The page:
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AI study aimed at preventing bowel cancer closes

A research trial putting Artificial Intelligence to the test has recruited its final patient as the team leading the study now look at how it could help save lives from bowel cancer.

20 April 2023

COLO-DETECT is led by Newcastle University, South Tyneside and Sunderland NHS Foundation Trust, and has involved nine other Trusts across the country – including four based in the North East.

It is the largest trial of its kind in the world and used kit called GI Genius. Created by Medtronic, it is added to colonoscopy equipment already in use in hospital units.

Thousands recruited

Colonoscopies are used to diagnose cancer and pre-cancerous polyps within the bowel (colon). Finding and removing these polyps reduces the risk of people getting cancer.

The GI Genuis box is activated in a randomised study after patients signed up to the programme.

The Artificial Intelligence technology works by flagging up a green box on the screen if it spots areas of concern – these can often be missed by the human eye.

The team then investigate that area and remove any polyps, growths which can develop into cancer.

COLO-DETECT is part of COLO-SPEED – which stands for Colorectal Cancer Screening Prevention Endoscopy and Early Diagnosis. This brings together sister studies aimed at preventing and diagnosing bowel cancer early.

COLO-DETECT has recruited more than 2,000 patients and the final patient has been recruited to the trial.

Consultant Colin Rees, who is a Professor of Gastroenterology at Newcastle University, has led the study alongside a team of colleagues at South Tyneside and Sunderland NHS Foundation Trust.

Professor Rees, who is also President Elect British Society of Gastroenterology, said there are many ways AI could be used to transform medicine as it can analyse details much quicker than people can.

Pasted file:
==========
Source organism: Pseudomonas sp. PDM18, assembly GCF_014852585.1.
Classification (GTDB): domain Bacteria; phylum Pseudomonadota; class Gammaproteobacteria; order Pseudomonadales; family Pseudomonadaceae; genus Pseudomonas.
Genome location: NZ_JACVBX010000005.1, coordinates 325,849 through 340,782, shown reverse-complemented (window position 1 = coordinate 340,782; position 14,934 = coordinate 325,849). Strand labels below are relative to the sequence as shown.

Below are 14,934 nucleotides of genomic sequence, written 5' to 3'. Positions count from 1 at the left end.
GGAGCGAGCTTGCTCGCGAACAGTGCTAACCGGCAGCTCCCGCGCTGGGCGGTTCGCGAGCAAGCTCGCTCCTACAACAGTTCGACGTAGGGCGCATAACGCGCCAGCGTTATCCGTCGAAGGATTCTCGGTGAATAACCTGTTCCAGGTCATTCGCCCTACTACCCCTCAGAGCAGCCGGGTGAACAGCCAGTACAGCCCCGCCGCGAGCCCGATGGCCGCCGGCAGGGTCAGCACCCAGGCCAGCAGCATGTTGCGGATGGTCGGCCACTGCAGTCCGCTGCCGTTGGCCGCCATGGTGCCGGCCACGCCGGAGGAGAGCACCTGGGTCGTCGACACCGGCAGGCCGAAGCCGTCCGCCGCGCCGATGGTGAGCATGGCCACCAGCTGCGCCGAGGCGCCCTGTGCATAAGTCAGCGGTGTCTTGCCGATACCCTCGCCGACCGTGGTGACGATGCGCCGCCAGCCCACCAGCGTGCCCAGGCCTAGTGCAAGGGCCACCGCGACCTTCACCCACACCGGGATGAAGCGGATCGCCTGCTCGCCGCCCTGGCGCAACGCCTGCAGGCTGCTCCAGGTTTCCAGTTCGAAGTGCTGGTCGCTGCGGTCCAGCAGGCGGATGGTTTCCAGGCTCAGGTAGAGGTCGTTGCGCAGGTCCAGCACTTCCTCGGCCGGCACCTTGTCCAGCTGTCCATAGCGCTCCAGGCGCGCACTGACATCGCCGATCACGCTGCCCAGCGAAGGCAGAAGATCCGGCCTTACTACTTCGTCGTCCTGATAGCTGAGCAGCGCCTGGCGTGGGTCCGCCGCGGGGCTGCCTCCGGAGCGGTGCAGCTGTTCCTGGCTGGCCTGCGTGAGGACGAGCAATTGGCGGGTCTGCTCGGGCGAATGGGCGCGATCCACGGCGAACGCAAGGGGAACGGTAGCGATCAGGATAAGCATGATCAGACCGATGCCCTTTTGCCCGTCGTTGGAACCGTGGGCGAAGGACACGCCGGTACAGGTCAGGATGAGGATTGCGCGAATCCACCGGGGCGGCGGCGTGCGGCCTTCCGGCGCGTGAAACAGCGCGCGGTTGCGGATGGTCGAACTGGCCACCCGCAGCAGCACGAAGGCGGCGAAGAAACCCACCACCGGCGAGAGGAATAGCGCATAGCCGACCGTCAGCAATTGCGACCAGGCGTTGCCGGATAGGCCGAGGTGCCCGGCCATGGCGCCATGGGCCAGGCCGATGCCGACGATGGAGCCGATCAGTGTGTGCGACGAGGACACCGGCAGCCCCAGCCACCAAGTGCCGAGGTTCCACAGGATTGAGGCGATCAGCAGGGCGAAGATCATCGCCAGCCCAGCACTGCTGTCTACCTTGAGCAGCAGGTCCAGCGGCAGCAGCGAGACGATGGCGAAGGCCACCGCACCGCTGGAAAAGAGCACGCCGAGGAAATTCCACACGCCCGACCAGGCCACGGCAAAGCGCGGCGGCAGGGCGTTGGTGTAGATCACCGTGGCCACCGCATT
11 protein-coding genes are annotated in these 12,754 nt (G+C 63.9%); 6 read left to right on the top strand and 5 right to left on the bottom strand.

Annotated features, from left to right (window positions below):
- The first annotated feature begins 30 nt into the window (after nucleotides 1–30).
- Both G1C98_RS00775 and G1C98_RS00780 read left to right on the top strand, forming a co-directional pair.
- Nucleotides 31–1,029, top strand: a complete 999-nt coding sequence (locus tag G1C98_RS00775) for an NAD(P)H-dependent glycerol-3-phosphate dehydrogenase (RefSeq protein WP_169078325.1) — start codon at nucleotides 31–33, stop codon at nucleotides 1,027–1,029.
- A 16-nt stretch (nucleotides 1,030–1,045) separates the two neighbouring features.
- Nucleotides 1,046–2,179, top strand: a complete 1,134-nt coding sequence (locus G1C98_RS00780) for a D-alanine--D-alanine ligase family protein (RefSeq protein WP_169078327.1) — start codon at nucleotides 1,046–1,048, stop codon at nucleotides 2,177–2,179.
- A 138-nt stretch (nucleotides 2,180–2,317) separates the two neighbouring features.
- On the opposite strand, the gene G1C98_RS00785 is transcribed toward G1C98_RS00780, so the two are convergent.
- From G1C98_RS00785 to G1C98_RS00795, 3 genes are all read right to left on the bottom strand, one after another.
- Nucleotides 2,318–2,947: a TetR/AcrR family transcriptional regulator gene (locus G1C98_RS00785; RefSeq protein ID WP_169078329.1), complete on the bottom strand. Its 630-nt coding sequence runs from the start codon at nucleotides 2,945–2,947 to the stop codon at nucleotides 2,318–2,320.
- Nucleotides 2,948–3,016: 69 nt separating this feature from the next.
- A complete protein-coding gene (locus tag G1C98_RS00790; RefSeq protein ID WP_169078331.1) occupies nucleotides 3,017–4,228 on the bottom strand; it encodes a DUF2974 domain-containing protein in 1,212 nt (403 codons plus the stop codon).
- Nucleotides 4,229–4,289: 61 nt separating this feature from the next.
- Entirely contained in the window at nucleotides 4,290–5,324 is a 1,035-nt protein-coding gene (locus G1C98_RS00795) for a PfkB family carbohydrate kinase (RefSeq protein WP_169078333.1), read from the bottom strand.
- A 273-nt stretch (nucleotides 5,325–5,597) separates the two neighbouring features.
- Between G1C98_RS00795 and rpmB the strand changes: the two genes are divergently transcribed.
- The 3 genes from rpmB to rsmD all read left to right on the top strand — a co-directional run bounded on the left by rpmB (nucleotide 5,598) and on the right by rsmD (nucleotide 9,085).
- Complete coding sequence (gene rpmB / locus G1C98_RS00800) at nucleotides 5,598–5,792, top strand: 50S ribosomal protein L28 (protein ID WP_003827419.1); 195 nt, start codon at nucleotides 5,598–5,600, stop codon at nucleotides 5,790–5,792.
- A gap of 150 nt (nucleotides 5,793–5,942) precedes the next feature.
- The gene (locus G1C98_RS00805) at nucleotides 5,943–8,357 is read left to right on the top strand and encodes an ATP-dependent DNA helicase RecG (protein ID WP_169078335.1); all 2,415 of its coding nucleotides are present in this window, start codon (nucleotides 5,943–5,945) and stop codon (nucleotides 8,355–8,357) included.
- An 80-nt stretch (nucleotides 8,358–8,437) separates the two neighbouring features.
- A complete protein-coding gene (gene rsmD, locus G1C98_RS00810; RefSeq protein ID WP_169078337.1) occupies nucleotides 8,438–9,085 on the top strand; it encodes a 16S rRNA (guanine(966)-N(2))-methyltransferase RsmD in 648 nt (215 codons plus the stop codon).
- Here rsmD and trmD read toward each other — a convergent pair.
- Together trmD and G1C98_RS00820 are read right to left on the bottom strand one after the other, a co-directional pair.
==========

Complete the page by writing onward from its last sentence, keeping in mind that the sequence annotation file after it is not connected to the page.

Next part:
He said: “AI can be used to look at data, it can be used for things like detection, as in the COLO-DETECT study, for imaging and it's very good at picking up patterns in data or results.

“So, AI will be, without question, a major tool used by medicine in the coming years.”

All the data from each partner trust is being checked, with the eagerly anticipated results of COLO-DETECT expected to be published in the autumn.

Professor Rees added: ““Our research led from Newcastle University and South Tyneside and Sunderland NHS Foundation Trust is world leading.

“COLO-DETECT is part of our broader COLOSPEED research, which has recruited more than 4,000 patients in addition to the 2,000 in COLO-DETECT, building one of the largest bowel cancer research platforms in the world.”

Second biggest killer

Bowel cancer is the second biggest killer cancer after lung cancer and claims around 16,800 lives a year, or 46 each day, in the UK.

COLO-SPEED is backed by the Sir Bobby Robson Foundation, which is part the Newcastle Upon Tyne Hospitals NHS Foundation Trust Charity and gifted £985,000 to help set up a platform which used to support all the COLO group of studies.

It demonstrates the very best of North East collaboration as a partnerships between the NHS and Newcastle University – the University having recently been ranked in the top 10 in the world for Gastroenterology and Hepatology (liver medicine).

More details are available online. You can also find information from the NHS about the symptoms, treatment and causes of bowel cancer.

Patient case study

Retired careers advisor, Jean Tyler, was one of the patients to take part in the trial.

She was invited for a colonoscopy at South Tyneside District Hospital last year after the national bowel screening test for 60 to 74-year-olds sent to her home found blood in her poo.

Her colonoscopy, which was taken as part of the COLO-DETECT study, helped identify five extra polyps in addition to 14 found during her check-up last year.

All the polyps were confirmed to be non-cancerous, but the procedure did find another area of concern. This was confirmed to be cancer after she underwent a follow up CT scan.

The cancer was later removed through keyhole surgery and the 75-year-old has since been declared clear of the disease.

Jean, who is married to Derek, said: “When they rang me up to make my appointment for my colonoscopy, I was asked if I would like to take part in this research.

“I always say yes to these research projects because I know that they can make things a lot better for everyone.

“The screening test had been sent through and I’d thought ‘I can’t be bothered’. Then four or five days later I realised what it was and I thought I’d better make sure.

"I’m so glad I did do it. I would say to anyone make sure you do yours too.”